I wanted to comment on this paper, it shows something that striked me.

Mal'ta site is already a very Eastern site for what you'd expect to be an ancestor of Europeans. It's in lake Baikal.

Attachment 13539

But in this study, a 31k ya skeleton from the Yana site, in the Arctic coast! Carries Y-DNA P1, and mtDNA U'2'3'4'7'8'9(this one really surprised me in such an eastern location).

To put that into perspective, millenia before Mal'ta, we have someone from the same group of peoples, some sort of "ethnic family", living in the Russian Far North.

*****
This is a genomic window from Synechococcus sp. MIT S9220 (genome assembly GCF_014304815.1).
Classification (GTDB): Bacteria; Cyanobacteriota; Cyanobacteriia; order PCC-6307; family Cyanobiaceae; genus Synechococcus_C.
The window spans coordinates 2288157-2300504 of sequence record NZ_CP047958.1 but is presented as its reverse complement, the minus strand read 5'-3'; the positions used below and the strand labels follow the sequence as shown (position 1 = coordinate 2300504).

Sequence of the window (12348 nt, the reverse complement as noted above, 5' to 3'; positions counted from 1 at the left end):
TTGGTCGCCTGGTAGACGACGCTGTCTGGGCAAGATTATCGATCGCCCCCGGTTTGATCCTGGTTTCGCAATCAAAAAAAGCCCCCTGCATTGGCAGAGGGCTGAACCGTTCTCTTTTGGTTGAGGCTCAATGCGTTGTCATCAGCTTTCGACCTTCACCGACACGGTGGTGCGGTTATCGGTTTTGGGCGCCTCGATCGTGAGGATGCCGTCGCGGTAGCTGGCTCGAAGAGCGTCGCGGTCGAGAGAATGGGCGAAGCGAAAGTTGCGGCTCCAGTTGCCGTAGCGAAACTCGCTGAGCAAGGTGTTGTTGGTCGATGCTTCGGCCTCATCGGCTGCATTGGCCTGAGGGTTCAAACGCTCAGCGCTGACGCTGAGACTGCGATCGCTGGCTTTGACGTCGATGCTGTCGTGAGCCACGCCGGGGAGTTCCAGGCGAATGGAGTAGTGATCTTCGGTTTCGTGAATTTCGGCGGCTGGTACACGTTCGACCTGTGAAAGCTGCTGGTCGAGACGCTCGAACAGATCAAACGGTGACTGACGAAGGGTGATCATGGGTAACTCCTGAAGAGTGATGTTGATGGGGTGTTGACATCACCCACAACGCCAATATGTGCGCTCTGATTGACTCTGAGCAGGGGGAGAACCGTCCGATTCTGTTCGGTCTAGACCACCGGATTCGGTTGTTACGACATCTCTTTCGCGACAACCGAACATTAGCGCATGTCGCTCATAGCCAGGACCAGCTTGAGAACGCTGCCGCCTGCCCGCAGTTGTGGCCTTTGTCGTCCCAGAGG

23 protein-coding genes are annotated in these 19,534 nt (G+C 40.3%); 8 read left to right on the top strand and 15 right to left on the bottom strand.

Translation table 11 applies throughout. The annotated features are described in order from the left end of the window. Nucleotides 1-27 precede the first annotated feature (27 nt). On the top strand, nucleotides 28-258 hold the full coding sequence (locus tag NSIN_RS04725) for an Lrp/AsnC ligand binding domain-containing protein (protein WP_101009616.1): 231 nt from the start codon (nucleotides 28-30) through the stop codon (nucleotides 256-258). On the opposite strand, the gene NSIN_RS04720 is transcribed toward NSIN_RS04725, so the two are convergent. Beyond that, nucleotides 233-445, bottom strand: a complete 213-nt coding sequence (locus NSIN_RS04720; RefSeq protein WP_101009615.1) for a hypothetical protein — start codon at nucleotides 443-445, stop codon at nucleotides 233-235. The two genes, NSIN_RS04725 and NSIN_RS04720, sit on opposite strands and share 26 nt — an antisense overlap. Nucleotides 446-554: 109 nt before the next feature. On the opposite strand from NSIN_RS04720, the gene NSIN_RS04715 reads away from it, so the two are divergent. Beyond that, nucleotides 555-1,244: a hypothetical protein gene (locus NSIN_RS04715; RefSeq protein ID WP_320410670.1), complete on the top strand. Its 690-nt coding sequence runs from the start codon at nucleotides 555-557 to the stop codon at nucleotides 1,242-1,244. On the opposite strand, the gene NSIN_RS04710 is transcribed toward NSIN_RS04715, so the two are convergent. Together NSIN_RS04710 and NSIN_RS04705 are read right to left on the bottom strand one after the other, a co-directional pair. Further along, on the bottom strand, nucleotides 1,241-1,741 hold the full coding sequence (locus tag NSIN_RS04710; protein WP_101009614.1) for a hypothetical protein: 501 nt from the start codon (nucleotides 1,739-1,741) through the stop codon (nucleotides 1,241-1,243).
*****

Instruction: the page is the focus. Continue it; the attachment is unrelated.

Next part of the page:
Not only family, it's very likely an ancestor??? Because they have haplogroup P(ancestral to R), and a U clade that's ancestral to pretty much every clade outside Western Eurasia. Haplogroup U2 in India and Russia, U7 in Iran, U4 in N/NE Europe...

But after the LGM, we have a population substitution. Paleosiberians, the ancestors of Native Americans, populate N. E Eurasia, carrying a great(majority) portion of Eastern Eurasian ancestry.
As we know the Q and R haplogroup males descend from the same population.
It's the new females that changed the genetic composition.

We have haplogroup B, that even from the same root as U, it diverged into E. Asians as early as 40kya(Tianyuan), also haplogroup A.
As well as C and D, which stem from M macrohaplogroup.

In a nutshell, Siberia is more or less populated by the same men, they just took other women, it sounds odd, but that's exactly what happened.